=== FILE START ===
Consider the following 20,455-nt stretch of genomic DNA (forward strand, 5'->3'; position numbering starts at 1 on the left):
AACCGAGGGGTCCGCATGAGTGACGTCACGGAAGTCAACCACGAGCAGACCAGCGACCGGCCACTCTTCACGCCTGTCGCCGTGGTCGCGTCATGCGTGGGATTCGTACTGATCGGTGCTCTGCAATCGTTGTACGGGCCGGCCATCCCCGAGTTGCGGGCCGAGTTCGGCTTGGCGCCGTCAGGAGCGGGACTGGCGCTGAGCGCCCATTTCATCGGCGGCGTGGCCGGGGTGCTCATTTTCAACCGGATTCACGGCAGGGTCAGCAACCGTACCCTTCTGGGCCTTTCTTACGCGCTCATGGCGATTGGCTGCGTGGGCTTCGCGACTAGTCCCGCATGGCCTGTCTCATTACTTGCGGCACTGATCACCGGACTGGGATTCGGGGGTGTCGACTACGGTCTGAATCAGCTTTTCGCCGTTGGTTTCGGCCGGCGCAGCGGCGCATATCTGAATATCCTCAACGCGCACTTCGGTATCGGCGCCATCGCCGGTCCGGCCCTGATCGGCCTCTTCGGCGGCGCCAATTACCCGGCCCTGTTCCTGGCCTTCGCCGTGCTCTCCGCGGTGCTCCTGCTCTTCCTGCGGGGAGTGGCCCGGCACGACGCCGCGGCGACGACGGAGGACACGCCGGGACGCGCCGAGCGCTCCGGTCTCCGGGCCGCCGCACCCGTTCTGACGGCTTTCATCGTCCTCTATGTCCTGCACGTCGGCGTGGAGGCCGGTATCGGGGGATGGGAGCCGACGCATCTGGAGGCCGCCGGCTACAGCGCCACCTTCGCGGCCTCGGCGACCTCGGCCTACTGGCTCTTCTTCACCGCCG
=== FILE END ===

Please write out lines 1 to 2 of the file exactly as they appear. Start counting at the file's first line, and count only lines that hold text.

Consider the following 20,455-nt stretch of genomic DNA (forward strand, 5'->3'; position numbering starts at 1 on the left):
AACCGAGGGGTCCGCATGAGTGACGTCACGGAAGTCAACCACGAGCAGACCAGCGACCGGCCACTCTTCACGCCTGTCGCCGTGGTCGCGTCATGCGTGGGATTCGTACTGATCGGTGCTCTGCAATCGTTGTACGGGCCGGCCATCCCCGAGTTGCGGGCCGAGTTCGGCTTGGCGCCGTCAGGAGCGGGACTGGCGCTGAGCGCCCATTTCATCGGCGGCGTGGCCGGGGTGCTCATTTTCAACCGGATTCACGGCAGGGTCAGCAACCGTACCCTTCTGGGCCTTTCTTACGCGCTCATGGCGATTGGCTGCGTGGGCTTCGCGACTAGTCCCGCATGGCCTGTCTCATTACTTGCGGCACTGATCACCGGACTGGGATTCGGGGGTGTCGACTACGGTCTGAATCAGCTTTTCGCCGTTGGTTTCGGCCGGCGCAGCGGCGCATATCTGAATATCCTCAACGCGCACTTCGGTATCGGCGCCATCGCCGGTCCGGCCCTGATCGGCCTCTTCGGCGGCGCCAATTACCCGGCCCTGTTCCTGGCCTTCGCCGTGCTCTCCGCGGTGCTCCTGCTCTTCCTGCGGGGAGTGGCCCGGCACGACGCCGCGGCGACGACGGAGGACACGCCGGGACGCGCCGAGCGCTCCGGTCTCCGGGCCGCCGCACCCGTTCTGACGGCTTTCATCGTCCTCTATGTCCTGCACGTCGGCGTGGAGGCCGGTATCGGGGGATGGGAGCCGACGCATCTGGAGGCCGCCGGCTACAGCGCCACCTTCGCGGCCTCGGCGACCTCGGCCTACTGGCTCTTCTTCACCGCCG